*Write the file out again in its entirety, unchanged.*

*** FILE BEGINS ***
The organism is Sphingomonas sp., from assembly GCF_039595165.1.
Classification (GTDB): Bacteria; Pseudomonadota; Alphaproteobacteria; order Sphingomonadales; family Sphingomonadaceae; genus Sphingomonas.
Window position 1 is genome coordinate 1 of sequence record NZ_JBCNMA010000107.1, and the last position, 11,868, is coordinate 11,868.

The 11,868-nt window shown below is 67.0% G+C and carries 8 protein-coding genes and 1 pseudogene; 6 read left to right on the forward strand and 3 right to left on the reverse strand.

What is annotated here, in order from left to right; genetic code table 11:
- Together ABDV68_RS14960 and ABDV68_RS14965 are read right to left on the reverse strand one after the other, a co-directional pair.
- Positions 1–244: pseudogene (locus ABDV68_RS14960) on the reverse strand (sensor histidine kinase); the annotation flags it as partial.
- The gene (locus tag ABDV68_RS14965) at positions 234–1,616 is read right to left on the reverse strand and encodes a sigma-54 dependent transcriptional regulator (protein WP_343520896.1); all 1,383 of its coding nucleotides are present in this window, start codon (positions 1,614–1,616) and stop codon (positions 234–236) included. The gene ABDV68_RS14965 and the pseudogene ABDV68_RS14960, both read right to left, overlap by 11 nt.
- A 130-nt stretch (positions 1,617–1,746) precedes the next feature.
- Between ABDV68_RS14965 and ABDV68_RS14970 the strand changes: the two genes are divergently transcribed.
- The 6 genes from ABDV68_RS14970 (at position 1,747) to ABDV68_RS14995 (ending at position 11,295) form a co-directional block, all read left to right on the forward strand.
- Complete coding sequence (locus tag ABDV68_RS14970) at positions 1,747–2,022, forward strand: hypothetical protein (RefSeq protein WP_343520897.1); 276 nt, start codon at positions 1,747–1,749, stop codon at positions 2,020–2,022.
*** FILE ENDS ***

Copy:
The organism is Sphingomonas sp., from assembly GCF_039595165.1.
Classification (GTDB): Bacteria; Pseudomonadota; Alphaproteobacteria; order Sphingomonadales; family Sphingomonadaceae; genus Sphingomonas.
Window position 1 is genome coordinate 1 of sequence record NZ_JBCNMA010000107.1, and the last position, 11,868, is coordinate 11,868.

The 11,868-nt window shown below is 67.0% G+C and carries 8 protein-coding genes and 1 pseudogene; 6 read left to right on the forward strand and 3 right to left on the reverse strand.

What is annotated here, in order from left to right; genetic code table 11:
- Together ABDV68_RS14960 and ABDV68_RS14965 are read right to left on the reverse strand one after the other, a co-directional pair.
- Positions 1–244: pseudogene (locus ABDV68_RS14960) on the reverse strand (sensor histidine kinase); the annotation flags it as partial.
- The gene (locus tag ABDV68_RS14965) at positions 234–1,616 is read right to left on the reverse strand and encodes a sigma-54 dependent transcriptional regulator (protein WP_343520896.1); all 1,383 of its coding nucleotides are present in this window, start codon (positions 1,614–1,616) and stop codon (positions 234–236) included. The gene ABDV68_RS14965 and the pseudogene ABDV68_RS14960, both read right to left, overlap by 11 nt.
- A 130-nt stretch (positions 1,617–1,746) precedes the next feature.
- Between ABDV68_RS14965 and ABDV68_RS14970 the strand changes: the two genes are divergently transcribed.
- The 6 genes from ABDV68_RS14970 (at position 1,747) to ABDV68_RS14995 (ending at position 11,295) form a co-directional block, all read left to right on the forward strand.
- Complete coding sequence (locus tag ABDV68_RS14970) at positions 1,747–2,022, forward strand: hypothetical protein (RefSeq protein WP_343520897.1); 276 nt, start codon at positions 1,747–1,749, stop codon at positions 2,020–2,022.